Message from the Park Superintendent
CREATING BALANCE IN CHALLENGING TIMES
As we approach the 100th anniversary of the National Park Service, I think it is important for us to consider our mission as prescribed by Congress: “ to conserve the scenery and the natural and historic objects and the wild life therein and to provide for the enjoyment of the same in such manner and by such means as will leave them unimpaired for the enjoyment of future generations.” This mission has served us well and has resulted in an impressive array of National Park units across America including its trust territories.
When the Blue Ridge Parkway was created twenty years later in 1935, the Blue Ridge Parkway was authorized as part of the National Park System to link Shenandoah and Great Smoky Mountains National Parks and to enhance the outstanding scenic and recreational qualities of the corridor that it traverses, conserve unimpaired its significant natural and cultural resources, and promote in perpetuity the public enjoyment and appreciation of the central and southern Appalachian Mountains.
Today, the Blue Ridge Parkway is the most visited national park unit in the system with an average of 16 million visits a year. While the Blue Ridge Parkway is a respite for active travelers it is also home to hundreds of lively mammal, reptile, and bird species as well as more than 1,000 vascular plant species. These numbers make the Parkway region one of the most diverse in the world. There are nearly 100 tree species along the Parkway, more than are found in all of Europe. Because the Parkway has an elevation range of 5,700 feet, a wide variety of plant vegetation can thrive here.
However, a dichotomy exists on the Parkway. Despite its superlatives as a national treasure and its mandate to conserve inimpaired its natural and cultural resources; we find encroaching commercial and residential development, air and water quality issues, poaching, and lack of sufficient funding threatening this valuable and vulnerable American asset.
The Parkway is many things to people. It is a scenic drive, a fragile ecosystem, a place to recreate, a place of many stories, a cultural landscape, and a place where memories are made that are passed down from one generation to the next. The Parkway plays an important role in the economies of western North Carolina and Virginia creating jobs and welcoming visitors.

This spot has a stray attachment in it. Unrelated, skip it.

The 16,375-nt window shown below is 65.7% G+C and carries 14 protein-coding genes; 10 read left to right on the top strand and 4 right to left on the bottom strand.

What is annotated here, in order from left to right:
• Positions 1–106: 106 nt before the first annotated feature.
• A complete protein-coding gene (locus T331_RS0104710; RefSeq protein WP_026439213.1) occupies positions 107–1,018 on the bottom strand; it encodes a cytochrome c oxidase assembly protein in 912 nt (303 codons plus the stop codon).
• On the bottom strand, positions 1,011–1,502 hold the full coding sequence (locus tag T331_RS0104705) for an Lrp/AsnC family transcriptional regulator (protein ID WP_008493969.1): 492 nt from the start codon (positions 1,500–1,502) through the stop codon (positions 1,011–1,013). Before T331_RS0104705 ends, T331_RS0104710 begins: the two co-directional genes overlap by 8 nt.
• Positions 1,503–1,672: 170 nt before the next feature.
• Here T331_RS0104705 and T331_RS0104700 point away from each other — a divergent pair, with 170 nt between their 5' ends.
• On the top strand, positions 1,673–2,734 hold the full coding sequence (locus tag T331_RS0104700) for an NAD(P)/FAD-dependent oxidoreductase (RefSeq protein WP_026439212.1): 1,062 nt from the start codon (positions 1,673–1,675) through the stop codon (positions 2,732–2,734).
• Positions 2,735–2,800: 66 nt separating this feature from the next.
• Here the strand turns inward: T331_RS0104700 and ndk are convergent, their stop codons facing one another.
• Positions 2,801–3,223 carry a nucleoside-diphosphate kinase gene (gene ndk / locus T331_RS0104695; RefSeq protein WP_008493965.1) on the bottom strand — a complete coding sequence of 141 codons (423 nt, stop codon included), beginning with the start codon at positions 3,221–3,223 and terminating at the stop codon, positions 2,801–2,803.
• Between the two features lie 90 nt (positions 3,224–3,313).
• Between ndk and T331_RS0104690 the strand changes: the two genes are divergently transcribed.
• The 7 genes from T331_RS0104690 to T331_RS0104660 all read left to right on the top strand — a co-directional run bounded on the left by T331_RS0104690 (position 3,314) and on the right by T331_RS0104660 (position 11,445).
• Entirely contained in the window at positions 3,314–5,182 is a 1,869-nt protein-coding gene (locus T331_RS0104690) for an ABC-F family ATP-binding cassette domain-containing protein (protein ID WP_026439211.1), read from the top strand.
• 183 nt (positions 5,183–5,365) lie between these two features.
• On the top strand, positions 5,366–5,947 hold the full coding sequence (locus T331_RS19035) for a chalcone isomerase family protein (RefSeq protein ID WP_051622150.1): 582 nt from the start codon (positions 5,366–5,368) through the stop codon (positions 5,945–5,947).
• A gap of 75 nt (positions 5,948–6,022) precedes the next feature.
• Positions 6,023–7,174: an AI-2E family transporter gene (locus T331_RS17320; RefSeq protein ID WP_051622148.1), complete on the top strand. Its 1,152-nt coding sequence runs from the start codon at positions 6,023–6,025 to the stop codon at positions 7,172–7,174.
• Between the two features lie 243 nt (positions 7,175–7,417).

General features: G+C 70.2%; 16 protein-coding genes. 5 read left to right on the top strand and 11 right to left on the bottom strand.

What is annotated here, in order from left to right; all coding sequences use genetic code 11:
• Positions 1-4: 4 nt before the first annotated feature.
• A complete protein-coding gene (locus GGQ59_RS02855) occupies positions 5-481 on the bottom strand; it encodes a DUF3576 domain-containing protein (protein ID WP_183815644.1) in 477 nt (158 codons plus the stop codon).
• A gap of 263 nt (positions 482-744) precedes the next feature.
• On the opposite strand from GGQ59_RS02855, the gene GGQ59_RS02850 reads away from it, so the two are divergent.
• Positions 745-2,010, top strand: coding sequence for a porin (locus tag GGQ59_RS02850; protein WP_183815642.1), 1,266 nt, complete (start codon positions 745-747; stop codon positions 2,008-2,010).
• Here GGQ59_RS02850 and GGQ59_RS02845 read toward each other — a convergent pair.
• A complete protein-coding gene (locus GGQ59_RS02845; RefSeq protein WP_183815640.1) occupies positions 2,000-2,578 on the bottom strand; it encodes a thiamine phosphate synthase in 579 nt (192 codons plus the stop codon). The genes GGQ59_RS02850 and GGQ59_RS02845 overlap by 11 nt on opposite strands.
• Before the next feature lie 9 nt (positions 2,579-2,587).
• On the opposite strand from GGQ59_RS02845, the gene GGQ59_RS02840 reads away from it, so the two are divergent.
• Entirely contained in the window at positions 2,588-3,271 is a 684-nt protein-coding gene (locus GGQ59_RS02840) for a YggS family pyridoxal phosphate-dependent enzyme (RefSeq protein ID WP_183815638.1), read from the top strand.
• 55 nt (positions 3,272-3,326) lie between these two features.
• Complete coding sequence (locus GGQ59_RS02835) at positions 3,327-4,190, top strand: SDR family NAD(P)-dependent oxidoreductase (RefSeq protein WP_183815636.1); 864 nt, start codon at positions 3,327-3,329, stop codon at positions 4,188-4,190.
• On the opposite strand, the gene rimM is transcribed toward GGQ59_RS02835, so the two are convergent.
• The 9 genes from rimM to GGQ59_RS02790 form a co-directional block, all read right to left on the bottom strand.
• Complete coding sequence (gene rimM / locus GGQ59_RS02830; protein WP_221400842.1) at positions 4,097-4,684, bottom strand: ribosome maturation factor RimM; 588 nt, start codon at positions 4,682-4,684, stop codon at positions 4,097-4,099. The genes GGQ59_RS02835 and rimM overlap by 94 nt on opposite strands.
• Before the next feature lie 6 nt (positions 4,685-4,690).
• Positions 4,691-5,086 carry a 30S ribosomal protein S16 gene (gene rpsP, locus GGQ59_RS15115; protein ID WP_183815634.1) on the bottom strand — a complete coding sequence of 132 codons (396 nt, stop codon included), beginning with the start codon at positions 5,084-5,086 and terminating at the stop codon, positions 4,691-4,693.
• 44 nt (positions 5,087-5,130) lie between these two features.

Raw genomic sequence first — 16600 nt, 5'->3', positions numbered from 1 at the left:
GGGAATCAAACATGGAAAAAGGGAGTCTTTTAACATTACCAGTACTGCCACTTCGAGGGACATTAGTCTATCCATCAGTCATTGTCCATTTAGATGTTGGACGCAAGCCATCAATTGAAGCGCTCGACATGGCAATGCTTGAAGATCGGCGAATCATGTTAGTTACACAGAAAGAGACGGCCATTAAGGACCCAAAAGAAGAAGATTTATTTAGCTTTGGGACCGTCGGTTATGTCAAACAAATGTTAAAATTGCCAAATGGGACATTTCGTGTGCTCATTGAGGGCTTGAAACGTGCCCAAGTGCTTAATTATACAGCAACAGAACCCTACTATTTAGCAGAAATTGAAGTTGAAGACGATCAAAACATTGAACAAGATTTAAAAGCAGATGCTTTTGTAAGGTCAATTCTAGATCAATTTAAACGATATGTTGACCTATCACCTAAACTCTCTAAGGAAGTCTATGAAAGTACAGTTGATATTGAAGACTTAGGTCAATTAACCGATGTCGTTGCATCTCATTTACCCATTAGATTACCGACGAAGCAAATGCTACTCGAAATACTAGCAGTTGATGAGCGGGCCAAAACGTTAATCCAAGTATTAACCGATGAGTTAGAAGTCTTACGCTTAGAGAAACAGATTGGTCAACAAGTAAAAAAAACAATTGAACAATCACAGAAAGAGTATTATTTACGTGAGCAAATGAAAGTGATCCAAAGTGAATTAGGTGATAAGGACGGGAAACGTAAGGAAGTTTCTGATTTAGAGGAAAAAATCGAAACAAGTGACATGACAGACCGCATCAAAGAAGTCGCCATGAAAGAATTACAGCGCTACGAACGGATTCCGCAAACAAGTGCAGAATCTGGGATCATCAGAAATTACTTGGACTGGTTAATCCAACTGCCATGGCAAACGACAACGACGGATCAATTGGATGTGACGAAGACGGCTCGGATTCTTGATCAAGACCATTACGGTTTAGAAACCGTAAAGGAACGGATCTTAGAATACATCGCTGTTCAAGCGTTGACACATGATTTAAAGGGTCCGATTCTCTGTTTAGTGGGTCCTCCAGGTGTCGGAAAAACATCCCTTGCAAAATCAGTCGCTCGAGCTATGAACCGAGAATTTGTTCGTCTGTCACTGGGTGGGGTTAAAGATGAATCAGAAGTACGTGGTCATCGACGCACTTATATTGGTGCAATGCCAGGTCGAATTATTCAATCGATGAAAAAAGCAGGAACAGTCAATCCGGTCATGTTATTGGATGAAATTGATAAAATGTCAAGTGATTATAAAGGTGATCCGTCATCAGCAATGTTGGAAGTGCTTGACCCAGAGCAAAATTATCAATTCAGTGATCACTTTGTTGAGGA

As those of us know that love the Parkway, it is all these things and more. A more appropriate question may be how do we balance the protection of the resource with the impacts of promoting public enjoyment of it?
The protection of this resource is an immense task, with much at stake. While Parkway views are expansive, its right-of-way averages 800-feet in width. Many views take in private lands that are increasingly prized for residential and commercial development. As adjacent farms and pastures on these “borrowed landscapes” give way to vacation homes and subdivisions, the Parkway’s very essence is compromised. Studies have shown what we know intuitively: declining visual quality will ultimately lead to diminished value.
On a daily basis Parkway staff grapple with these of issues, all of which bring the future of the resource into question. However,
it is the responsibility of all of us – individuals, elected officials, business, communities alike – to embrace Parkway values, speak out regarding future challenges, and actively work for a sustainable and healthy Blue Ridge Parkway.
Fortunately, many non-profit partner groups, including the Blue Ridge Parkway Foundation, now work hand-in-hand with the
Parkway staff. The Blue Ridge Parkway Foundation’s important support and responsiveness to Parkway needs has become
vital to the Parkway’s ability to meet some of its most basic needs. Over the past two years the Foundation’s financial support of more than $1.5 million has allowed the park to address important projects. For example, Foundation support allowed the Parkway to:
- install emergency response radio systems,
- conduct important archaeological work at the Moses Cone estate,
- monitor wildlife,
- reach over 40,000 students with the Parks as Classrooms program,
- provide access to Blue Ridge music traditions to new audiences,
- protect deteriorating historic features,
The Blue Ridge Parkway Foundation is a leader in demonstrating the stewardship ethic the Parkway needs now more than ever. The Parkway of tomorrow will be defined by the extent to which people today are willing to step up on behalf of the Parkway and to invest in its future. Thank you for being a part of this important work.
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